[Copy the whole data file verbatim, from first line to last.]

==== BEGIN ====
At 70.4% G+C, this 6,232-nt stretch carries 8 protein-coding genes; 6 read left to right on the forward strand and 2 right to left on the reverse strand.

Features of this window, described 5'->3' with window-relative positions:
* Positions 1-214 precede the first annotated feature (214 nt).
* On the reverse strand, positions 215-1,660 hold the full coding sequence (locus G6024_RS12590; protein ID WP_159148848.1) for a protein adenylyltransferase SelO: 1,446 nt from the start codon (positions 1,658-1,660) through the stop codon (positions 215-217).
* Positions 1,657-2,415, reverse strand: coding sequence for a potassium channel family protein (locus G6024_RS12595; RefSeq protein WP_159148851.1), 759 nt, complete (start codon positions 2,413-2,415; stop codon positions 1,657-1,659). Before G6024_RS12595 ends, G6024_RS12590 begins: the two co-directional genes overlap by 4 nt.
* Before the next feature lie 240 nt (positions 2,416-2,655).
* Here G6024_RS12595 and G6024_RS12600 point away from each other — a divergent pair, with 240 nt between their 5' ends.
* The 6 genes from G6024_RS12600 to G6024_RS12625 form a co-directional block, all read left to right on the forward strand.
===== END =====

At 70.4% G+C, this 6,232-nt stretch carries 8 protein-coding genes; 6 read left to right on the forward strand and 2 right to left on the reverse strand.

Features of this window, described 5'->3' with window-relative positions:
* Positions 1-214 precede the first annotated feature (214 nt).
* On the reverse strand, positions 215-1,660 hold the full coding sequence (locus G6024_RS12590; protein ID WP_159148848.1) for a protein adenylyltransferase SelO: 1,446 nt from the start codon (positions 1,658-1,660) through the stop codon (positions 215-217).
* Positions 1,657-2,415, reverse strand: coding sequence for a potassium channel family protein (locus G6024_RS12595; RefSeq protein WP_159148851.1), 759 nt, complete (start codon positions 2,413-2,415; stop codon positions 1,657-1,659). Before G6024_RS12595 ends, G6024_RS12590 begins: the two co-directional genes overlap by 4 nt.
* Before the next feature lie 240 nt (positions 2,416-2,655).
* Here G6024_RS12595 and G6024_RS12600 point away from each other — a divergent pair, with 240 nt between their 5' ends.
* The 6 genes from G6024_RS12600 to G6024_RS12625 form a co-directional block, all read left to right on the forward strand.